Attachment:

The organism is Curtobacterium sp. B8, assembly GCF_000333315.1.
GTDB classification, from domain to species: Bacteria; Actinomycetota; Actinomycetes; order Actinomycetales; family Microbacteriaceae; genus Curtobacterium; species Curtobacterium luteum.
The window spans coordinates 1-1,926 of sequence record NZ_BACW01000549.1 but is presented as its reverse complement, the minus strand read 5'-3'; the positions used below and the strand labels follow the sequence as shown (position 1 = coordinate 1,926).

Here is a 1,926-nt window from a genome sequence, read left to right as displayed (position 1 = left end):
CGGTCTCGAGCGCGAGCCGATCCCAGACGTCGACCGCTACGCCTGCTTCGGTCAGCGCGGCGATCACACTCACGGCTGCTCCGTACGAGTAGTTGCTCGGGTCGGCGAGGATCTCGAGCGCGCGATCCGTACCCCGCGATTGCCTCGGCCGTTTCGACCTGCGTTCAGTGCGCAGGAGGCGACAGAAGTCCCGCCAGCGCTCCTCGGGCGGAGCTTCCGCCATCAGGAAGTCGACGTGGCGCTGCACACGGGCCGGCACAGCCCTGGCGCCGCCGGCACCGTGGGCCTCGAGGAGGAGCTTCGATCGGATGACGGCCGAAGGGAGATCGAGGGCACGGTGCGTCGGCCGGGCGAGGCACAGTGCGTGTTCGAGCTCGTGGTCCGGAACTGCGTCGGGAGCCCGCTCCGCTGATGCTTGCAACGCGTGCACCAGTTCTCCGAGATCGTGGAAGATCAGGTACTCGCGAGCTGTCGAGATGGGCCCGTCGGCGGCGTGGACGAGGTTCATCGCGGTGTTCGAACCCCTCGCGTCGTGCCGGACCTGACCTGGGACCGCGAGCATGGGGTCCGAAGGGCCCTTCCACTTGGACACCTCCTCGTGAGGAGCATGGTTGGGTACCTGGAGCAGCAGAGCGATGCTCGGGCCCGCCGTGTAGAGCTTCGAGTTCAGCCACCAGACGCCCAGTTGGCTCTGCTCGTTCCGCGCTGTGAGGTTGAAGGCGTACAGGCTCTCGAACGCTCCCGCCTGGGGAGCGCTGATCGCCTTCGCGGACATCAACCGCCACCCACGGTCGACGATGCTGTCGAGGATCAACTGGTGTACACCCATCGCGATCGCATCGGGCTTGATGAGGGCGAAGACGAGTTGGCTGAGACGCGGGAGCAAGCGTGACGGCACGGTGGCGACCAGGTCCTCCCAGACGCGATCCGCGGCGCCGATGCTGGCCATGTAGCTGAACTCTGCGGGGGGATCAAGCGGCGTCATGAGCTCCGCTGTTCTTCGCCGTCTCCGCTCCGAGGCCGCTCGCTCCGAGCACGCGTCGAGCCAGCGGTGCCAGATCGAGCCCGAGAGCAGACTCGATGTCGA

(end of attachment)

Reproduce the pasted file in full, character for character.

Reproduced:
The organism is Curtobacterium sp. B8, assembly GCF_000333315.1.
GTDB classification, from domain to species: Bacteria; Actinomycetota; Actinomycetes; order Actinomycetales; family Microbacteriaceae; genus Curtobacterium; species Curtobacterium luteum.
The window spans coordinates 1-1,926 of sequence record NZ_BACW01000549.1 but is presented as its reverse complement, the minus strand read 5'-3'; the positions used below and the strand labels follow the sequence as shown (position 1 = coordinate 1,926).

Here is a 1,926-nt window from a genome sequence, read left to right as displayed (position 1 = left end):
CGGTCTCGAGCGCGAGCCGATCCCAGACGTCGACCGCTACGCCTGCTTCGGTCAGCGCGGCGATCACACTCACGGCTGCTCCGTACGAGTAGTTGCTCGGGTCGGCGAGGATCTCGAGCGCGCGATCCGTACCCCGCGATTGCCTCGGCCGTTTCGACCTGCGTTCAGTGCGCAGGAGGCGACAGAAGTCCCGCCAGCGCTCCTCGGGCGGAGCTTCCGCCATCAGGAAGTCGACGTGGCGCTGCACACGGGCCGGCACAGCCCTGGCGCCGCCGGCACCGTGGGCCTCGAGGAGGAGCTTCGATCGGATGACGGCCGAAGGGAGATCGAGGGCACGGTGCGTCGGCCGGGCGAGGCACAGTGCGTGTTCGAGCTCGTGGTCCGGAACTGCGTCGGGAGCCCGCTCCGCTGATGCTTGCAACGCGTGCACCAGTTCTCCGAGATCGTGGAAGATCAGGTACTCGCGAGCTGTCGAGATGGGCCCGTCGGCGGCGTGGACGAGGTTCATCGCGGTGTTCGAACCCCTCGCGTCGTGCCGGACCTGACCTGGGACCGCGAGCATGGGGTCCGAAGGGCCCTTCCACTTGGACACCTCCTCGTGAGGAGCATGGTTGGGTACCTGGAGCAGCAGAGCGATGCTCGGGCCCGCCGTGTAGAGCTTCGAGTTCAGCCACCAGACGCCCAGTTGGCTCTGCTCGTTCCGCGCTGTGAGGTTGAAGGCGTACAGGCTCTCGAACGCTCCCGCCTGGGGAGCGCTGATCGCCTTCGCGGACATCAACCGCCACCCACGGTCGACGATGCTGTCGAGGATCAACTGGTGTACACCCATCGCGATCGCATCGGGCTTGATGAGGGCGAAGACGAGTTGGCTGAGACGCGGGAGCAAGCGTGACGGCACGGTGGCGACCAGGTCCTCCCAGACGCGATCCGCGGCGCCGATGCTGGCCATGTAGCTGAACTCTGCGGGGGGATCAAGCGGCGTCATGAGCTCCGCTGTTCTTCGCCGTCTCCGCTCCGAGGCCGCTCGCTCCGAGCACGCGTCGAGCCAGCGGTGCCAGATCGAGCCCGAGAGCAGACTCGATGTCGA